One of my favorite authors has passed away. Sir Terry Pratchett’s Discworld books have been among my go-to books whenever I needed a laugh or just wanted a good book to read. His fantasy books are a constant reminder of the glorious adventure of reading and the wonder that can be found in a well-built fictional world, even one teetering on four elephants standing on the back of a giant turtle. These books never fail to make me laugh out loud. Many times, they’ve made me cry. Because of his skill, Pratchett’s books earned him the Carnegie Medal and other awards, honorary degrees, and a knighthood. The elegance of his prose and breadth of vision always challenge me to be a better writer.
I cried when I heard the news of his death. I couldn’t help thinking back to when I saw Sir Terry in person when he popped by Anderson Bookshop in Naperville, Illinois in 2006 to talk about his third Tiffany Aching book, Wintersmith. Believe it or not, the crowd was not as huge as I would have thought it would be with an internationally known author in the house. But the small crowd enabled me to talk with him and tell him how much his books meant to me. (And no, I don’t have a picture of that event, much to my regret.) I later learned, like many others did, that he had early onset Alzheimer’s. What a blow for him and for those of us who admire his rapier wit. It felt like the countdown had begun. Though he lost the ability to type, he continued to write with the help of dictating software and friends and family. And we’re all the richer for having those books.
Pratchett wrote about witches, wizards, politics, police procedures, and many other subjects with equal skill. Among my favorite characters are Granny (Esme) Weatherwax, who considers herself the head witch in Lancre; Tiffany Aching, a young witch in training; and Commander Sam Vimes, the head of the City Watch in Ankh-Morpork, a huge city-state. I love Pratchett’s crackling dialogue, which sharply delineates every character.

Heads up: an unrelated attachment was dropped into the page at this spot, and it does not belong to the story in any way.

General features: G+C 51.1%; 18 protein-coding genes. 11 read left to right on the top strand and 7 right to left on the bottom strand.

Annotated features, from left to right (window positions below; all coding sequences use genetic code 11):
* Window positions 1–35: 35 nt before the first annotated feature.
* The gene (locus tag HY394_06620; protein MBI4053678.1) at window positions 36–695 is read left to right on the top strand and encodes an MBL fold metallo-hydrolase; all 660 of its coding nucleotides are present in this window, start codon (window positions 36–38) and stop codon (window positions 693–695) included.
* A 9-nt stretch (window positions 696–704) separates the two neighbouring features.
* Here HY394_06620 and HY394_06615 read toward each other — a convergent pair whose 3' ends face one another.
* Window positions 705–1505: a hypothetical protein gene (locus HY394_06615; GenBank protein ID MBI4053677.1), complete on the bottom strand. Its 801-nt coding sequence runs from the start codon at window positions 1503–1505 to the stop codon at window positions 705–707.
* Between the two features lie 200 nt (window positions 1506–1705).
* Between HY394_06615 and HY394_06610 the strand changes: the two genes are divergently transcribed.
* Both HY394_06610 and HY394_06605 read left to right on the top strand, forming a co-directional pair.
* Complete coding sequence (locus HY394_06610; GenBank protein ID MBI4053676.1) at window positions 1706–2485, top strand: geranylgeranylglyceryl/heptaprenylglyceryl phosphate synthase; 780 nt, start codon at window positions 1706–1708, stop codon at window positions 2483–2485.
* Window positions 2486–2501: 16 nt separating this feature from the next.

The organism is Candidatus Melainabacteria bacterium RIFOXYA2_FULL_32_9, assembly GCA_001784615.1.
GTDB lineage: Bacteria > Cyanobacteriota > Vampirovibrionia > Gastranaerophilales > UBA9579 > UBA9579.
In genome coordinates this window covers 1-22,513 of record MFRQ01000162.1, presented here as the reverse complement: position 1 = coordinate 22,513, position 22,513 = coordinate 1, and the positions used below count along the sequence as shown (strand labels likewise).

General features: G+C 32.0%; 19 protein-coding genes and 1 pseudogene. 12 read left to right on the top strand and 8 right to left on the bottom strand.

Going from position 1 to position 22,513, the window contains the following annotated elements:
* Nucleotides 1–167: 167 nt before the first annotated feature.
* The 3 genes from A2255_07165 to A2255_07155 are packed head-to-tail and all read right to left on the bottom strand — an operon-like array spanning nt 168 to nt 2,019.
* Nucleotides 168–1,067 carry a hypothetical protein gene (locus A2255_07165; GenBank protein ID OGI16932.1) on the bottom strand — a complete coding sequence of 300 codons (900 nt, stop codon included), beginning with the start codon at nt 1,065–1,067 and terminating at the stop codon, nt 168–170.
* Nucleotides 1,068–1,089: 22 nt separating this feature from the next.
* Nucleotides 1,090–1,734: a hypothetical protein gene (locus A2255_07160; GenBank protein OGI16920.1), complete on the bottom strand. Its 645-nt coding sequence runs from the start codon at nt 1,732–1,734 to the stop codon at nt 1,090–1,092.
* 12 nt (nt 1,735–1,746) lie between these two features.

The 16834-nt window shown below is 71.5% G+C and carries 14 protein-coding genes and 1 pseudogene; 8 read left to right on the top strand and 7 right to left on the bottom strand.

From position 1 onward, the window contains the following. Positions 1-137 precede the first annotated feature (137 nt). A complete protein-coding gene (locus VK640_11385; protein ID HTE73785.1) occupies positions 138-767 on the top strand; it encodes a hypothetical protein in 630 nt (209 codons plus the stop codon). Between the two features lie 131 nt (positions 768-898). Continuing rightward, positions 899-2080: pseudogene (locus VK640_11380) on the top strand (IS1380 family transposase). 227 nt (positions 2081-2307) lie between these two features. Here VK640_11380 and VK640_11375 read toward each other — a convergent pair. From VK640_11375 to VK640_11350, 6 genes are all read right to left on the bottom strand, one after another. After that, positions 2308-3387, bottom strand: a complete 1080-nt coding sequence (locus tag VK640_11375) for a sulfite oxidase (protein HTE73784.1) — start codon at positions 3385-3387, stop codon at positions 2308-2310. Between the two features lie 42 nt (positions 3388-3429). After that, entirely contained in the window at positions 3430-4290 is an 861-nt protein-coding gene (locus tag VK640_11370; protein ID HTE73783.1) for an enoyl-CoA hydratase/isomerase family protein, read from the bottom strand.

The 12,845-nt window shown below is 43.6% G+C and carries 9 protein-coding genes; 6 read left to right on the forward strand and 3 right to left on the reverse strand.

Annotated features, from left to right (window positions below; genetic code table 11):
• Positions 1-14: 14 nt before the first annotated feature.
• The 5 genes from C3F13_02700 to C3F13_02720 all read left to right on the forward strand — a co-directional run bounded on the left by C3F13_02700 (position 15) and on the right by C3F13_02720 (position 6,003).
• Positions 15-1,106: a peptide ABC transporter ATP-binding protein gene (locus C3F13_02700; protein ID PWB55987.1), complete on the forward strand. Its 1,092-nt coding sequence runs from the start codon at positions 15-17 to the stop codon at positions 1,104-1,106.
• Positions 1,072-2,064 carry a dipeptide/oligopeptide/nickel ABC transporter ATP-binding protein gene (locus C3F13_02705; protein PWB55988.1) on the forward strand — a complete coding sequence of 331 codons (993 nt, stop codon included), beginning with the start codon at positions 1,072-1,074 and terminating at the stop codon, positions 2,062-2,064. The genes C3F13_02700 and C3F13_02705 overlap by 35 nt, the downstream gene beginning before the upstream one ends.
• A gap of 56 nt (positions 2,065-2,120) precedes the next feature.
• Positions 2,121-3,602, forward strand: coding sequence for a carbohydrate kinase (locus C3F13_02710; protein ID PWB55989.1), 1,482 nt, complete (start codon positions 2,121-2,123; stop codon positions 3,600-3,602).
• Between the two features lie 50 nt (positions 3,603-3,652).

Last year he announced that his daughter Rhianna will take over the Discworld series. If you haven’t read any of the Discworld books, I recommend giving them a try. Though the first book is The Color of Magic, I didn’t start there. The first book I read was Equal Rites, about gender politics and wizardry. That’s all I’ll tell you about that hilarious book.
I moved on to Mort, which made me want to read other books Pratchett wrote about another on my list of favorite characters: Death, a Grim Reaper who speaks in ALL CAPITALS. If you’re familiar this character, a recent tweet from Pratchett’s Twitter account with his assistant Rob Wilkins will seem all the more poignant if you imagine Death speaking:
AT LAST, SIR TERRY, WE MUST WALK TOGETHER.
I’ve read (and reread) most of his books—some more than five times. There is one book in his Discworld wizard miniseries that I haven’t yet read. I’ll get to that soon. There also are some picture books I haven’t yet read.
Terry, I’ll miss you. Thanks for being a mentor, though you didn’t suspect that you had that role in my life. At least I had the opportunity to tell you that when you visited my little neck of the woods. And I can still visit you whenever I open one of your books.
A sweatshirt given to me by friends who also love the Discworld
Terry Pratchett photo from Wikipedia. Book covers from Goodreads. Granny Weatherwax from somewhere on the internet.